Firefighters march to the Civic Centre, demanding overtime pay and better working conditions. Picture: Armand Hough/African News Agency (ANA)
Cape Town - Firefighters around Cape Town who refused to work overtime unless they are compensated will be working regular hours again until a final hearing on the matter is heard on November 29 in the Labour Court.

The City said an interim agreement between itself and the SA Municipal Workers Union (Samwu) was reached in the Labour Court yesterday, which applies to all firefighters in Cape Town, regardless of their union affiliation.

“In the coming weeks, the parties will be required to file their heads of argument in preparation for the hearing in the Labour Court. The City of Cape Town remains committed to resolving the ongoing dispute as speedily as the legal process allows, so that we can move forward,” said executive director for safety and security, Richard Bosman.

In terms of the agreement between the two parties, the City said firefighters would honour the terms of the existing collective agreement relating to their 24-hour shifts and standby allowance, with the City in turn lifting all suspensions and disciplinary proceedings against its employees arising from conduct in relation to the dispute from October 1, when the workers began their boycott.

“We would like to express our sincere thanks to those firefighters and volunteers who have helped us keep the service going over the past week. In spite of the challenges, they have remained true to the ethos of the Fire and Rescue Service,” said Bosman.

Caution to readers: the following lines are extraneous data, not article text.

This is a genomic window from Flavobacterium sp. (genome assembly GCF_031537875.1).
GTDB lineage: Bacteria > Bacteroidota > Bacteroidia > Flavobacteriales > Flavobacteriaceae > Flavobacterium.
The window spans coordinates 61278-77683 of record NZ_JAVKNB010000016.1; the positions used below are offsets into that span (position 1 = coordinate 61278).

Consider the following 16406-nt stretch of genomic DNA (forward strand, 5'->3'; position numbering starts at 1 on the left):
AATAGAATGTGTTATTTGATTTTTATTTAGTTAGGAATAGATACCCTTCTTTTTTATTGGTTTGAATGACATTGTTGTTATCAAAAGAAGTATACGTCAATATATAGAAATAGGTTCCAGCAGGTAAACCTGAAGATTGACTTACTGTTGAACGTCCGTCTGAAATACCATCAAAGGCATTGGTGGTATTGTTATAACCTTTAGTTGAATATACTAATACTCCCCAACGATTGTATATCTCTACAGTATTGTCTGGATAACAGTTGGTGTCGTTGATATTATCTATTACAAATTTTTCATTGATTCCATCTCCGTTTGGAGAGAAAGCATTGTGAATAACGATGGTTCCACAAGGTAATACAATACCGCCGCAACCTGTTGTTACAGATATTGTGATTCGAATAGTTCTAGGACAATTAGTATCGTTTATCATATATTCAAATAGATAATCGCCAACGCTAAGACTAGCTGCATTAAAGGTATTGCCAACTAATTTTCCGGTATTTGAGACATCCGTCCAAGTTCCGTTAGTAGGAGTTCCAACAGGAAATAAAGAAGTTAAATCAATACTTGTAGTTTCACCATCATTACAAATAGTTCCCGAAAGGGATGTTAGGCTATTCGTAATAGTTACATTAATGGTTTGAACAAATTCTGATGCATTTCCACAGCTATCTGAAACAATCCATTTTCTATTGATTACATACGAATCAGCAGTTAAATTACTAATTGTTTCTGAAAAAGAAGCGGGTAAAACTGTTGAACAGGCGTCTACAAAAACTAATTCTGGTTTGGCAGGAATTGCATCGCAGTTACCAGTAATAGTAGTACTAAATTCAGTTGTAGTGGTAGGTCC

Twenty-four fire stations across the City took part in the boycott for overtime pay, working from 8am to 4pm five days a week, with only six stations fully operational.

John Mcanjana, Samwu provincial secretary, said while the matter had not yet been concluded, the Labour Court’s decision is a step in the right direction.

“All along we have been wanting the City to come to the fore and negotiate with us, because not only will the boycott affect them and Samwu but it will also negatively impact community members when they need the fire and rescue services,” said Mcanjana.

Mayco member for safety and security, JP Smith, said firefighters and management needed to work together in the interests of the city.

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